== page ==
Letters for April 12, 2007

So many bookstores, so little time

Re “The survival & revival of Sacramento’s independent bookstores” by Ralph Brave (SN&R Feature, April 5):

Another Brave article, and many thanks to Ralph. Unfortunately, he omits Sweet Briar Books in Davis, which manages to have a “fresher” collection than Bogey’s and cheaper prices.

Next time Ralph’s pen comes ready to hand, you might send him to J. Crawford’s on Freeport Boulevard. They seem to be surviving with a small general collection and an emphasis on romantic novels. Then there is the Book Check on Marconi Avenue that survives on cheap paperbacks, as well as at least five different “religious” bookstores: Cathedral (Catholic Bookstore), Deseret Book Co., Christ Unity and Vedanta—don’t they count as bookstores?

A significant omission is East/West books on Fair Oaks Boulevard, which survives across the street from Borders by cultivating in great depth a “niche” of New Age literature, as well as by being a region-wide hub for people interested in alternative religious and philosophical lifestyles. Anyone interested in selling books to a niche public should look at how East/West organizes their collection of books and materials by narrow subjects. By serving their community better, they have prospered.

Let me add that the three things I look for in a bookstore are size, freshness and price. Bigger is better in both new and used bookstores because more titles means you are more likely to find something you’d like. My approach to buying books is serendipitous: I buy what appeals to me when I see it. The last book I bought was from Beers for $10: Sir Thomas Browne’s Urne Buriall, published by the Cambridge University Press in 1958. A peculiar book by an eccentric author; I have no further reason why I wanted it, but I couldn’t let someone else have it, could I? If a bookstore is not “churning” by buying and selling stock, it isn’t worth my time coming back to it often.

Such is one customer’s point of view, something no article on Sacramento’s bookstores has yet to take into account. After all is said and done, it is what we buy, and not what they think, that keeps them all in business.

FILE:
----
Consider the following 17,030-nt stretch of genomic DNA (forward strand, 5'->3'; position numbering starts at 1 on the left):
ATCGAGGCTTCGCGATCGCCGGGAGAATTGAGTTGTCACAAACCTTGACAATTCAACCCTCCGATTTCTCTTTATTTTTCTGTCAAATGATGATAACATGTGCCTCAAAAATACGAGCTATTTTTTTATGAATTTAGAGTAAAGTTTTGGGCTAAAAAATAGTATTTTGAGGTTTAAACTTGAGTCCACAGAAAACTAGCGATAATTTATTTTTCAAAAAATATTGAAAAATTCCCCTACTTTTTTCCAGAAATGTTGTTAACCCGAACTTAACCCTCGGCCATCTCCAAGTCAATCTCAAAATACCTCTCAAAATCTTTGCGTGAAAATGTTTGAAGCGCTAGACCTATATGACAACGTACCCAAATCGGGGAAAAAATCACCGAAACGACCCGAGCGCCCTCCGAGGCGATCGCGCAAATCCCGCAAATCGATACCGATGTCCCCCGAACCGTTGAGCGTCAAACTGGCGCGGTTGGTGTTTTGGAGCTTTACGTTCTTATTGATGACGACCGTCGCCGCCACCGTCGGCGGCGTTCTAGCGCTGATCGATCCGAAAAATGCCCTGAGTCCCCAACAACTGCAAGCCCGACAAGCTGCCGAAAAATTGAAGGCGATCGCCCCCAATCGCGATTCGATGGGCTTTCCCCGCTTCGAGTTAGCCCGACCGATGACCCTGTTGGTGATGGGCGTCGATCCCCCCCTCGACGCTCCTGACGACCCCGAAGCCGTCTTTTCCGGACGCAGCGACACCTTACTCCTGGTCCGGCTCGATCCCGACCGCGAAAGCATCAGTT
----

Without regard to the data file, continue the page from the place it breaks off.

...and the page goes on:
T. Fante
Gold River

Work for the whole environment

Re “Confessions of a Republican environmental activist” by Candy Chand (SN&R Feature Story, March 29):

I am struck by the obvious irony of Candy Chand’s self-serving proclamation of herself as an “environmental activist.” This term is generally reserved for people who spend a lot of time, energy and passion rallying against causes larger than environmental transgressions within the walls of their own gated community. Candy and her group should wonder what impacts their houses and golf courses had on the environment that they profess to want to protect.

A better term for Candy and her group would be a “Not In My Back Yard” (NIMBY) activist group. If I am wrong, then I will be the first to apologize to her in person at the next county General Plan meeting, global warming march, or in the HOV lane as she carpools to work.

Shame on SN&R for allowing Candy to write her own self serving article! SN&R is normally well-written, well-investigated and independent journalism at its best. This article was a departure that I hope I will not see more of in the future.

John Lane

Matsui’s restraint

Re “Outrageous violation” (SN&R Editorial, March 29):

In the spirit of being more collegial with those on the other side of the political aisle, I have to take issue with your editorial whining and sniveling about the “outrageous” treatment your photographer and some protesters received in Congresswoman Doris Matsui’s office.

I’ve met Congresswoman Matsui, a Democrat with whom I have many philosophical differences. However, she is a most sincere representative of her district, a fair-minded woman and certainly not in need of “handlers.” Contrary to the premise you proposed, her office is conducting the business of all the people of her district. This includes Democrats, Republicans, Independents, etc.—no one sect of Mao-inspired banshees, Bolsheviks or anarchists has any exclusive claim to its singular use. Her office is not the proper forum for a pack of wailing ideologues or news people to conduct their “news circus.”

Certainly, it would have been different had the protesters observed the reasonable rules of her office and not been disruptive. But then these are the same types of people who told me I had no right to take ROTC (even though I had no interest) and formed a line to deter me from attempting to speak to corporate recruiters when I was at UC Davis. Why is it that they believe they have the right to tell me what I wish to learn or to dictate whom I may choose to work for?